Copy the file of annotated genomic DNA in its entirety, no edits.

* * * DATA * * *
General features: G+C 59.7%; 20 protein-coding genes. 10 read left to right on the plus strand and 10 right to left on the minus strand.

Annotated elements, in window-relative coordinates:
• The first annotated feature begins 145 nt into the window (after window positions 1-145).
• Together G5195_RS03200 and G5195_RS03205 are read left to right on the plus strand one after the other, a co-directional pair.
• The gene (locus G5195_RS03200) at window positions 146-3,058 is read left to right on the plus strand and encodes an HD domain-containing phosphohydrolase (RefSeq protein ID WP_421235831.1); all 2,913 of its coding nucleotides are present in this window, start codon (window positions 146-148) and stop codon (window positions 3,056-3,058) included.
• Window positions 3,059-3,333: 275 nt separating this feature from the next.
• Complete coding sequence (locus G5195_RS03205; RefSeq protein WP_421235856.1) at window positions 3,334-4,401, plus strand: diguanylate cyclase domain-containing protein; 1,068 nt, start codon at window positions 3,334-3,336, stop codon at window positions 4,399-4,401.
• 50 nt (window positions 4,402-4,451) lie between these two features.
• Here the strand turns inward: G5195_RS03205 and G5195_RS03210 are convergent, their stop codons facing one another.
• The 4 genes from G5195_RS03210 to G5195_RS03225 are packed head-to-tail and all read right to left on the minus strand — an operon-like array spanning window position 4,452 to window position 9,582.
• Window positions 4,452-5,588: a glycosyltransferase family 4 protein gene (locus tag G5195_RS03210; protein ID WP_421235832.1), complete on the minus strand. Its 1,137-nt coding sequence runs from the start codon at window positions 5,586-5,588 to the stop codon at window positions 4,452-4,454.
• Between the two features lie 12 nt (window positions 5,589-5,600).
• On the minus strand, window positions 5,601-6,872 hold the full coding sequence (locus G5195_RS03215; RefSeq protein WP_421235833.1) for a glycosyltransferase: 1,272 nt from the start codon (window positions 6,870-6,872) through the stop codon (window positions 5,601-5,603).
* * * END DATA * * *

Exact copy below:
General features: G+C 59.7%; 20 protein-coding genes. 10 read left to right on the plus strand and 10 right to left on the minus strand.

Annotated elements, in window-relative coordinates:
• The first annotated feature begins 145 nt into the window (after window positions 1-145).
• Together G5195_RS03200 and G5195_RS03205 are read left to right on the plus strand one after the other, a co-directional pair.
• The gene (locus G5195_RS03200) at window positions 146-3,058 is read left to right on the plus strand and encodes an HD domain-containing phosphohydrolase (RefSeq protein ID WP_421235831.1); all 2,913 of its coding nucleotides are present in this window, start codon (window positions 146-148) and stop codon (window positions 3,056-3,058) included.
• Window positions 3,059-3,333: 275 nt separating this feature from the next.
• Complete coding sequence (locus G5195_RS03205; RefSeq protein WP_421235856.1) at window positions 3,334-4,401, plus strand: diguanylate cyclase domain-containing protein; 1,068 nt, start codon at window positions 3,334-3,336, stop codon at window positions 4,399-4,401.
• 50 nt (window positions 4,402-4,451) lie between these two features.
• Here the strand turns inward: G5195_RS03205 and G5195_RS03210 are convergent, their stop codons facing one another.
• The 4 genes from G5195_RS03210 to G5195_RS03225 are packed head-to-tail and all read right to left on the minus strand — an operon-like array spanning window position 4,452 to window position 9,582.
• Window positions 4,452-5,588: a glycosyltransferase family 4 protein gene (locus tag G5195_RS03210; protein ID WP_421235832.1), complete on the minus strand. Its 1,137-nt coding sequence runs from the start codon at window positions 5,586-5,588 to the stop codon at window positions 4,452-4,454.
• Between the two features lie 12 nt (window positions 5,589-5,600).
• On the minus strand, window positions 5,601-6,872 hold the full coding sequence (locus G5195_RS03215; RefSeq protein WP_421235833.1) for a glycosyltransferase: 1,272 nt from the start codon (window positions 6,870-6,872) through the stop codon (window positions 5,601-5,603).